The People of the State of New York, Ind. N/ Respondent, v. Edward Reid, Defendant–Appellant.

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Supreme Court, Appellate Division, First Department.

The People of the State of New York, Ind. N/ Respondent, v. Edward Reid, Defendant–Appellant.

1076 334 12

Decided: May 05, 2016

Sweeny, J.P., Acosta, Manzanet–Daniels, Gische, Gesmer, JJ. Robert S. Dean, Center for Appellate Litigation, New York (Abigail Everett of counsel), for appellant. Cyrus R. Vance, Jr., District Attorney, New York (Joshua L. Haber of counsel), for respondent.


Judgment, Supreme Court, New York County (Laura A. Ward, J. at suppression motions;  Melissa Jackson, J. at plea and sentencing), rendered March 12, 2014, convicting defendant of criminal possession of a controlled substance in the second degree, and sentencing him to a term of four years, unanimously affirmed.

The court properly denied defendant's initial suppression motion, in which he claimed that the search of his apartment unlawfully preceded the issuance of a search warrant.  This claim was made in a conclusory affirmation by counsel, based on information and belief, and it was refuted by the People's submission of a detective's affidavit demonstrating, with specificity, that the search warrant was issued before the entry into defendant's apartment.  In connection with the original motion, defendant did not file a reply or make any attempt to contradict the timeline of events in response to the People's submission.  Accordingly, there was no factual dispute warranting a hearing (see generally People v. Mendoza, 82 N.Y.2d 415 [1993] ).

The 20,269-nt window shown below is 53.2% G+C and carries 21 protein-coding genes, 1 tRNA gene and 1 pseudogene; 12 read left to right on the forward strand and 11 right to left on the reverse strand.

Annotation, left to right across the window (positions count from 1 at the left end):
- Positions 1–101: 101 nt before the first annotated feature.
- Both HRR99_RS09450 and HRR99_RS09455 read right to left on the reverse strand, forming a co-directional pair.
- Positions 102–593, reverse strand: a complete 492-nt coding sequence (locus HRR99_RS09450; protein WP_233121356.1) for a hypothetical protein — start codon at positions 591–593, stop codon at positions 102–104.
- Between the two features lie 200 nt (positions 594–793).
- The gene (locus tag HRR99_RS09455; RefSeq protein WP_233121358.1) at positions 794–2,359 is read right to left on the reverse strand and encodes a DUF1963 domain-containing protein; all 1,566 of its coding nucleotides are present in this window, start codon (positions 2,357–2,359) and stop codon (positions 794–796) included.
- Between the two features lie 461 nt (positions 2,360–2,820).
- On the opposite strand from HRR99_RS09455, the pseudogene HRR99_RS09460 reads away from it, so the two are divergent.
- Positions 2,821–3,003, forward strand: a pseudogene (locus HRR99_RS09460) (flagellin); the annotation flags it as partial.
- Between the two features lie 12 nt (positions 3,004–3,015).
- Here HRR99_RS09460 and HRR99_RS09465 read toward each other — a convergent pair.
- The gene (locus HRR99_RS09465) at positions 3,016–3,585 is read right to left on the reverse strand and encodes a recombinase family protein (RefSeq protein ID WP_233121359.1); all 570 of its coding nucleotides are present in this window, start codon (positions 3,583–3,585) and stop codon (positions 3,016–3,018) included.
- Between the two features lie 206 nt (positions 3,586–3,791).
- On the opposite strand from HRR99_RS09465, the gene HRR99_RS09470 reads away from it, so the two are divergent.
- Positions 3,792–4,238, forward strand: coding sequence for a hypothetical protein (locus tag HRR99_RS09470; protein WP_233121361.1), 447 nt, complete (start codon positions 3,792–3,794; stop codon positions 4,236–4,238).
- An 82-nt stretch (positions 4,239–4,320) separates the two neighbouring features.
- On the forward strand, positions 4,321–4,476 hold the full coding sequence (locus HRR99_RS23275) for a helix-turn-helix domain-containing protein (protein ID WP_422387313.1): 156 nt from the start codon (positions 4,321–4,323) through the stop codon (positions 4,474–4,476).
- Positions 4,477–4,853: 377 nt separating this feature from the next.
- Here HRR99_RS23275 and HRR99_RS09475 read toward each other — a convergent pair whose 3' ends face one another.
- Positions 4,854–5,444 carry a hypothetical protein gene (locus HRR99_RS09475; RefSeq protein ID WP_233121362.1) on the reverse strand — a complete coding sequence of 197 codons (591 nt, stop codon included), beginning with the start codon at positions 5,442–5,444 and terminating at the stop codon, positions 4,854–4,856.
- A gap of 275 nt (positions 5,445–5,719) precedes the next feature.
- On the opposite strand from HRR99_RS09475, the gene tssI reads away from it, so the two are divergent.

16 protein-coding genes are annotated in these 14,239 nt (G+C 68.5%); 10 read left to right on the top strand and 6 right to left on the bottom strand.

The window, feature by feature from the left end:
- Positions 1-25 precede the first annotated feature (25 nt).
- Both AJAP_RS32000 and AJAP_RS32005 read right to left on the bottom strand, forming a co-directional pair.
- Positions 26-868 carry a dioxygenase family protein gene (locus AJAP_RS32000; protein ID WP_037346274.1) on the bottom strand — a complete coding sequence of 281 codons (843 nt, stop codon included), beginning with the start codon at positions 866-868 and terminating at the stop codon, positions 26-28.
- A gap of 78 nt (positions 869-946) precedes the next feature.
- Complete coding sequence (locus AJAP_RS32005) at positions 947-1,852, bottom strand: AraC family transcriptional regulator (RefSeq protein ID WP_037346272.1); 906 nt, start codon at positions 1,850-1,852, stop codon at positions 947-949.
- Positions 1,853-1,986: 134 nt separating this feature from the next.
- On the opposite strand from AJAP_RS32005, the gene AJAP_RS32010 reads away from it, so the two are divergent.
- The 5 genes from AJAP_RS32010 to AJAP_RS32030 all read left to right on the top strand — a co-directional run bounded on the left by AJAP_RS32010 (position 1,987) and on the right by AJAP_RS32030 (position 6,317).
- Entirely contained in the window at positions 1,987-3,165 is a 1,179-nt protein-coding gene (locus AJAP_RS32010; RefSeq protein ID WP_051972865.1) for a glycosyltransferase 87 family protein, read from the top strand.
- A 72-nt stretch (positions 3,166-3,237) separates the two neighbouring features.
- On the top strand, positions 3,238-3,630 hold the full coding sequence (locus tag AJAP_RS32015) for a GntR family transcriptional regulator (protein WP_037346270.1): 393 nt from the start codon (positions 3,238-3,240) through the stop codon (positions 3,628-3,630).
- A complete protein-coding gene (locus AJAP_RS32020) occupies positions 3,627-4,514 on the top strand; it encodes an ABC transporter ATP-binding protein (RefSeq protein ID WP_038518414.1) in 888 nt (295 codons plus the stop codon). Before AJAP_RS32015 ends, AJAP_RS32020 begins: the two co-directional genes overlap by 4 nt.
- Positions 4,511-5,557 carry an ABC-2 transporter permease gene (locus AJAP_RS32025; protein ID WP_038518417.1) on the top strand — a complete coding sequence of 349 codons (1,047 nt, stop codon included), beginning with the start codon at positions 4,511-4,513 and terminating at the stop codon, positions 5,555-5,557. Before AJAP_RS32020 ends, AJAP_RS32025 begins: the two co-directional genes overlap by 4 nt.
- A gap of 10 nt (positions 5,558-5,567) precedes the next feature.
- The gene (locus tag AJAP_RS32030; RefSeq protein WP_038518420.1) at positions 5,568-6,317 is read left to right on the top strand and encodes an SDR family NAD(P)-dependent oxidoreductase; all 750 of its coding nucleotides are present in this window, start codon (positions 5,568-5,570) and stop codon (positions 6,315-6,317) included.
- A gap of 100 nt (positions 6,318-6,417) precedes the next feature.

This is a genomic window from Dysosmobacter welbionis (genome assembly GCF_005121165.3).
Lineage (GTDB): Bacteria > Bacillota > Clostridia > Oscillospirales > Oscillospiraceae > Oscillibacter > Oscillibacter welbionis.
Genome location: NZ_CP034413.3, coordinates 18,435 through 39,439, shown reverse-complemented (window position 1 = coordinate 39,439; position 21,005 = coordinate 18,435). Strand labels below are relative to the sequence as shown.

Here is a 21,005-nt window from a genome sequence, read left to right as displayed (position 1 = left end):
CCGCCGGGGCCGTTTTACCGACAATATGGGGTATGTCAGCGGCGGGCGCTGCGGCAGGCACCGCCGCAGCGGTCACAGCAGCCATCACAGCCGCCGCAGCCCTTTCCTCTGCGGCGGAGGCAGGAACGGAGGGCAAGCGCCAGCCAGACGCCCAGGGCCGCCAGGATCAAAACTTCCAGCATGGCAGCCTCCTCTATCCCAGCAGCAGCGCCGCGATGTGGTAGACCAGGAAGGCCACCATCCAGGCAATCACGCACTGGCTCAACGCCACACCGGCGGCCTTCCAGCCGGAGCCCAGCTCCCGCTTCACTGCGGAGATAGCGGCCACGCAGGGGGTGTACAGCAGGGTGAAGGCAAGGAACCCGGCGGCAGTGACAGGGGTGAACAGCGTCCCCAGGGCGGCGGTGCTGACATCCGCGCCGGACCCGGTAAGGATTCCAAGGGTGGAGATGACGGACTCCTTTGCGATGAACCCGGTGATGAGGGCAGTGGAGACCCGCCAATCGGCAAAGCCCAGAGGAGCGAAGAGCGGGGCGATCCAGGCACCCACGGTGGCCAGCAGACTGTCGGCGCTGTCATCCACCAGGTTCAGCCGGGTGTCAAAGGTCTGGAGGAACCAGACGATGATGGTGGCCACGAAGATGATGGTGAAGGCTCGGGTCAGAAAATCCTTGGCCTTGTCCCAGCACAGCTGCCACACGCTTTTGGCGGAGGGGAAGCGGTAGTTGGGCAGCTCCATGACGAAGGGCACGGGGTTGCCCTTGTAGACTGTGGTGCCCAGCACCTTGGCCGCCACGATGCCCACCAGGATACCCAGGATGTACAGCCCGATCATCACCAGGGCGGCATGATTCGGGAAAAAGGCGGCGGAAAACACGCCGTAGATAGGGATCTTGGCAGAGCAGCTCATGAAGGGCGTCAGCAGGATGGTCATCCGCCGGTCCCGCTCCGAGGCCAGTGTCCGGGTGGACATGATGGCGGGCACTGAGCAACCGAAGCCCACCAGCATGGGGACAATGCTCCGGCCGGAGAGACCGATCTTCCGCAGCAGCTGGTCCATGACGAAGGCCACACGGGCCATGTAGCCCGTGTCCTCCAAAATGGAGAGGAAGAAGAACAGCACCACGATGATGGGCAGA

Defendant's remaining suppression claims were never raised before the motion court, and are therefore unpreserved, or were raised in successor counsel's supplemental motions, which the court properly rejected as untimely (see CPL 255.20[1],[3] ).  We decline to review any of these claims in the interest of justice.  As an alternative holding, we reject each of them on the merits.

Defendant's ineffective assistance of counsel claims are unreviewable on direct appeal because they involve matters not reflected in, or fully explained by, the record, concerning counsel's choice of suppression issues (see People v. Rivera, 71 N.Y.2d 705, 709 [1988] ).  Accordingly, since defendant has not made a CPL 440.10 motion, the merits of the ineffectiveness claims may not be addressed on appeal.  In the alternative, to the extent the existing record permits review, we find that defendant received effective assistance under the state and federal standards (see People v. Benevento, 91 N.Y.2d 708, 713–714 [1998];  Strickland v. Washington, 466 U.S. 668 [1984] ), particularly in light of the lack of merit of the unpreserved and untimely arguments.  We reject defendant's ineffective assistance claim either as an excuse for untimeliness or lack of preservation, or as a separate basis for ordering new suppression proceedings.

We perceive no basis for reducing the sentence.